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Council seeks elusive low-hanging fruit in budget

Tuesday, September 13, 2016 by Jack Craver

City Council spent hours Monday discussing and debating ways to balance the budget by finding small cuts in each city department.

In the context of the city budget, some of the figures Council members are debating are minuscule. But even small cuts prompt debate on the dais, as well as pushback from department leaders.

City Manager Marc Ott gave Council a mixed response to a proposal that every department cut 10 percent of funding for food, memberships in professional organizations, travel to conferences, subscriptions to publications or services, and a variety of other expenses typically regarded as non-essential. The across-the-board cut would save the city $4.12 million.

“In some cases, 10 percent in one department may be too harsh and have severe consequences,” said Ott, noting that there may be other departments that could absorb a greater cut.

Another significant cut being explored would come from holding back on the full implementation of the 42-hour workweek for city paramedics. The city would save $1.6 million by hiring 52 new positions over three years, rather than two years, as proposed by the department.

Emergency Medical Services Chief Ernesto Rodriguez urged Council to fully implement the shorter workweek, describing it as a critical step toward reducing worker fatigue and boosting quality of service.

Currently paramedics work a 48-hour week, but they regularly work far more, he said. It would also send an important message to workers in a department that has been plagued by attrition, something that the EMS workers union has attributed to low morale and poor pay.

Much smaller cuts also took up plenty of discussion. The Development Services Department offers a telling example. Mayor Pro Tem Kathie Tovo, while praising the work of department leaders and acknowledging that the new positions they had requested would likely be useful, suggested rejecting their proposed addition of a $115,000 “planning manager” position. Council had approved more than 50 new positions for the department over the past three years, she pointed out. In addition, she was concerned about the position being funded by the Urban Forest Replenishment Fund, which Tovo argued was set up to plant trees, not pay development services staff.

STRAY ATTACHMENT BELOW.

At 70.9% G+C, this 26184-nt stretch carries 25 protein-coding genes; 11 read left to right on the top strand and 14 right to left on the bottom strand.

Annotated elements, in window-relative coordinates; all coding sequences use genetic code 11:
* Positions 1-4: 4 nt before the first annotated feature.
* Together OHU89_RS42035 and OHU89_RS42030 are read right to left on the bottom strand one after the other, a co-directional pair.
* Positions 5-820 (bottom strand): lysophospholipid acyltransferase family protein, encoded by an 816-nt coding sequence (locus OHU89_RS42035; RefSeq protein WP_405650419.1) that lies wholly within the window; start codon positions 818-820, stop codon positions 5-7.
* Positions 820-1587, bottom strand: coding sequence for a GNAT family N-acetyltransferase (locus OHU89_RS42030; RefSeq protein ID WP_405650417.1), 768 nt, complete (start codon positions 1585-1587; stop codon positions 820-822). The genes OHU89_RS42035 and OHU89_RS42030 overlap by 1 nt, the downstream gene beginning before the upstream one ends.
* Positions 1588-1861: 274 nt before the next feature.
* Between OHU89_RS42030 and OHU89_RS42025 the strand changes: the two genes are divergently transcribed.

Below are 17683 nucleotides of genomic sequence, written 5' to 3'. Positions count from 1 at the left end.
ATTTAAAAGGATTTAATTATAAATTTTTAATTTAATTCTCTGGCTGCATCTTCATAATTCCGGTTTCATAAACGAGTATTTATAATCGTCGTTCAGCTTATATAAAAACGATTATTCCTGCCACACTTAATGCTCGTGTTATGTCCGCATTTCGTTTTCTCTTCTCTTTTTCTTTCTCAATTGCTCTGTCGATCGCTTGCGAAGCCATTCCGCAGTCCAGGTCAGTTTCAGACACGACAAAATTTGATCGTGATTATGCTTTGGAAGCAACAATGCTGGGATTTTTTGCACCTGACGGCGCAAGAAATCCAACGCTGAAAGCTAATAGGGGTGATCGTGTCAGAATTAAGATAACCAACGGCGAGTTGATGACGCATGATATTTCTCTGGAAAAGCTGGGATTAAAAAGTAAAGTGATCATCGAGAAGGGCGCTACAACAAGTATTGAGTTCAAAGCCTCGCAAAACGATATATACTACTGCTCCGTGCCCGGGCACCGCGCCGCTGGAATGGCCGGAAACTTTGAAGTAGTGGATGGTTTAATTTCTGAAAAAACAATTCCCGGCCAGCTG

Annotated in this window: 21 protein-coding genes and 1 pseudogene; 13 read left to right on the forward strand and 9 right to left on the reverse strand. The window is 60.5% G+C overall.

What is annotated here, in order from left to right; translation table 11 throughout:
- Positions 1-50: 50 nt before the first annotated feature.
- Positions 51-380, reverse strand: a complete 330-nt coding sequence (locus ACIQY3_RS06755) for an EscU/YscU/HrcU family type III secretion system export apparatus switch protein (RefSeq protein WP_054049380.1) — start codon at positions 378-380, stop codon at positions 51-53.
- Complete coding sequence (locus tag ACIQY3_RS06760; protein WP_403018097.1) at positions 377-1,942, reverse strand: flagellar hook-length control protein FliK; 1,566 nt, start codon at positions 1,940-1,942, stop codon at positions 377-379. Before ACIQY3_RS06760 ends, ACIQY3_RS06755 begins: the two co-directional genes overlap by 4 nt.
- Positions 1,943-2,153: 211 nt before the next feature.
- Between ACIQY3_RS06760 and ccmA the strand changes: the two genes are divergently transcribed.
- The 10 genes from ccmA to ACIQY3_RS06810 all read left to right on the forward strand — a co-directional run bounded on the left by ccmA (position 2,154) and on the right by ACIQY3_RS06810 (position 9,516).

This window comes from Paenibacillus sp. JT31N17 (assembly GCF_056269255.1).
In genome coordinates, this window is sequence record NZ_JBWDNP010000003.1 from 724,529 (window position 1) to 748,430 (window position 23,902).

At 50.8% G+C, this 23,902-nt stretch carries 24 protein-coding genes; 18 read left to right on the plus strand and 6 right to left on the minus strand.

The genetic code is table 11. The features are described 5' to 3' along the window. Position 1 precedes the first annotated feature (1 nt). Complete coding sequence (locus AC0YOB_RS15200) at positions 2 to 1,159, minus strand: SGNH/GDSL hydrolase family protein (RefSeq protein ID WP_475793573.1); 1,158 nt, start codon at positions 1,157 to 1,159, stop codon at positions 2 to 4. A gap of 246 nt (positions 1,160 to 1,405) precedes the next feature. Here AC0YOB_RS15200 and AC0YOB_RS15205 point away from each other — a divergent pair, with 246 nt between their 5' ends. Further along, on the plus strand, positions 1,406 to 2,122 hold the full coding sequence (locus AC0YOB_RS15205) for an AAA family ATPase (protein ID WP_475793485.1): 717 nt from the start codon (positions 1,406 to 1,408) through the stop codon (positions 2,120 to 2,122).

Tovo also proposed a number of other budget trimmings in the department that would amount to roughly $350,000 in savings.

Department Director Rodney Gonzales pushed back, highlighting the effect of Austin’s population boom on his staff’s workload. The department receives about 800 applications for residential development a month, up from 600 in 2010, he said. In addition, he pointed out, the department is funded from the building fees it collects. Last year the department spent over $4 million less than it generated in fee revenue.

Council Member Sheri Gallo also signaled opposition to Tovo’s proposal, invoking the Zucker Report, a consultant-authored report on city management released last year that decried the city’s development review process as cumbersome and overburdened. Speeding up the building review process is a key part of advancing affordability, she said.

“I want to be real careful about us cutting things that we’ve asked the department to do in response to the Zucker Report,” said Gallo.

A number of Council members also suggested cutting or eliminating funding that the city provides to the Austin Technology Council.

Both Tovo and Council Member Ora Houston said that Council had initially appropriated funds to the group several years ago as a one-time boost, not with the expectation that it would be an annual commitment.

“I didn’t know it was going to become an entitlement,” said Houston.

Council Member Don Zimmerman also chimed in, reminding his colleagues for the umpteenth time that he is the “only technical person” on the dais and that he had “made quite a bit of money through my technology work.” While he is enthusiastic about the mission of the organization, he said, he also believes staunchly that government has no business funding it.

“We need the Chamber of Commerce, we need the Austin Technology Council, and we need them to be independent from taxpayer funding,” he said.

Council did not take any votes related to the budget on Monday, but it will likely begin doing so at its Tuesday meeting.

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